The First Ever Skyscraper In Fort Lauderdale Is Now Coming Down

Sweet Building used to dominate the downtown skyline of Fort Lauderdale because of its nine storeys. Those days are now behind us.

The office building was built in 1926 located at the northern part of Andrews Avenue Bridge and it was the first skyscraper that the city had and it has coveted the title tallest structure in downtown for 46 years. The roof of the building has its own history. This has served as an observation post in order to track enemy planes in the Second World War.

The building survived through the test of time, even the hurricane that hits the region back in 1926. The only thing it cannot withstand as of the moment is the progress that is inevitably coming. The building will be taken down because of the new project that will be constructed in its place – the 4 West Las Olas. The new building will have 25 storeys and will feature 261 apartments. There will also be space for retail with over 5,000 square feet allotted.

According to Tom Vogel, a property owner, the downtown area is looking for residential space and most importantly in the locations near the river. They require employees that will live there as well as make use of the property’s retail.

The glory days of the building stopped even before the purchase made by the father of Vogel back in 1980. After which, it was renamed as One River Plaza. Its original name was taken from the seasonal winter visitor who bought the building in 1931, William Sweet.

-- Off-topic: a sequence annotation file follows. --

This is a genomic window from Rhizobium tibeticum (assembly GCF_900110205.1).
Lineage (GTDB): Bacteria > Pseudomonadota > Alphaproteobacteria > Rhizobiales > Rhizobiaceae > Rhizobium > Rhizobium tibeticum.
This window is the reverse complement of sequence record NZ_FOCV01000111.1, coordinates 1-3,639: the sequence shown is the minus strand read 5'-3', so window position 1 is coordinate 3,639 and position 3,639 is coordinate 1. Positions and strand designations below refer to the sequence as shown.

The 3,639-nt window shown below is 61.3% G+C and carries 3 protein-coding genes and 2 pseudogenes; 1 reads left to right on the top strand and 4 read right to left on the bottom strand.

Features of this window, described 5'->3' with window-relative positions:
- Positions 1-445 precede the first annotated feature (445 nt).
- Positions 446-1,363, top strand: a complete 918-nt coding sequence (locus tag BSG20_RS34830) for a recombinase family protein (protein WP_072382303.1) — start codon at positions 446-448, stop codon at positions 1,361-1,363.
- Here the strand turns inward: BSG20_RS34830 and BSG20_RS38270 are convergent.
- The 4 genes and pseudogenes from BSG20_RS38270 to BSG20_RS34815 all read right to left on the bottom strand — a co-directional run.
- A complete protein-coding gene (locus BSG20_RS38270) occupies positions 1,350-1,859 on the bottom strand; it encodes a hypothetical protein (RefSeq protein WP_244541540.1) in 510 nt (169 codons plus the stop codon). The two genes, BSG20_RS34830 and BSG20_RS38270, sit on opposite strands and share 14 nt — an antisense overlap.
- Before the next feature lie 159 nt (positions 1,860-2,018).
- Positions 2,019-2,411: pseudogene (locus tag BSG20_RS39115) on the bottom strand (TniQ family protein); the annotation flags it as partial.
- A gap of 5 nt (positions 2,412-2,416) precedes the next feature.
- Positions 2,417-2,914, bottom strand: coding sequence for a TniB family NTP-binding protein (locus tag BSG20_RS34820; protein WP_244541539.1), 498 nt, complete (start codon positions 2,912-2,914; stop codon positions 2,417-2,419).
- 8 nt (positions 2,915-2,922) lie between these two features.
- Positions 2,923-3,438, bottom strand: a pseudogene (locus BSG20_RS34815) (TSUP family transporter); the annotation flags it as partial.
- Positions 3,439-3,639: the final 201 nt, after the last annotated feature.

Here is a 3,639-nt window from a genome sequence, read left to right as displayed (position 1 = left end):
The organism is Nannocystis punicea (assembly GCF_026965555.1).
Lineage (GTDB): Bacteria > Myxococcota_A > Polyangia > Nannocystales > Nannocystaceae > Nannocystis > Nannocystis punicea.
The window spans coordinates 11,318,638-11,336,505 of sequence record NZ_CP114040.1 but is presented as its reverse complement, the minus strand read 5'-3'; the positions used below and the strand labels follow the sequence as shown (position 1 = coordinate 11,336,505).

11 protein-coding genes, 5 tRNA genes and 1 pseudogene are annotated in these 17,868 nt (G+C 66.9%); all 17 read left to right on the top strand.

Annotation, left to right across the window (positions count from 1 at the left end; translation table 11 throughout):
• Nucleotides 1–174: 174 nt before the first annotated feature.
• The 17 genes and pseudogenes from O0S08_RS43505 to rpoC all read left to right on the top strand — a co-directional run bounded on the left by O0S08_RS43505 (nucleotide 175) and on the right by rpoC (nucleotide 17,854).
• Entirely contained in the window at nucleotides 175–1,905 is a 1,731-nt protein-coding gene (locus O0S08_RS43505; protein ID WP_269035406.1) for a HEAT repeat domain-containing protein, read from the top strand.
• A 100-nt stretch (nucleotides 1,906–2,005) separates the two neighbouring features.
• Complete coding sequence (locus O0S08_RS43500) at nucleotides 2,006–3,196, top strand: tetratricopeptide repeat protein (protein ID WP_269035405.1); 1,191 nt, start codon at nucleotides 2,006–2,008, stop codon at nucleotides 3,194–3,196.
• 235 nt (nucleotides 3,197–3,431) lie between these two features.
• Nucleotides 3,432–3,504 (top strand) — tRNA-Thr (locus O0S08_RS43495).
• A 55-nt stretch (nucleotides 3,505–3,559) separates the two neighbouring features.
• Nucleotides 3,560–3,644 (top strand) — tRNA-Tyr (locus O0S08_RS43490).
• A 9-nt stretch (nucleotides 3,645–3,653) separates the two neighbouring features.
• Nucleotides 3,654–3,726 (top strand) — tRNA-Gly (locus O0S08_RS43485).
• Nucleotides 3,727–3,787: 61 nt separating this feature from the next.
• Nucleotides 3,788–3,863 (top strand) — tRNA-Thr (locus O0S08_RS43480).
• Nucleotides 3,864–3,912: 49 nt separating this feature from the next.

The building was the tallest until the Landmark building was constructed in 1972 featuring 28 storeys. Other taller buildings followed such as Southeast Third Avenue and Regions located in Broward Boulevard. After the rise of the condo industry, the Sweet Building was further dwarfed because these new buildings have a maximum height of 40 storeys.

There is no more historical value in the building because of the remodeling done. Its original windows were replaced, the façade has been modified and the arcade that is located at the ground level featuring an open air space has since been eliminated. Despite the attempt to get a historic designation, state officials refused to do so because of the renovations that were done on the building’s interior as well as exterior.

Visit Fort Lauderdale Florida to see the building one last time before it disappears on the map forever.

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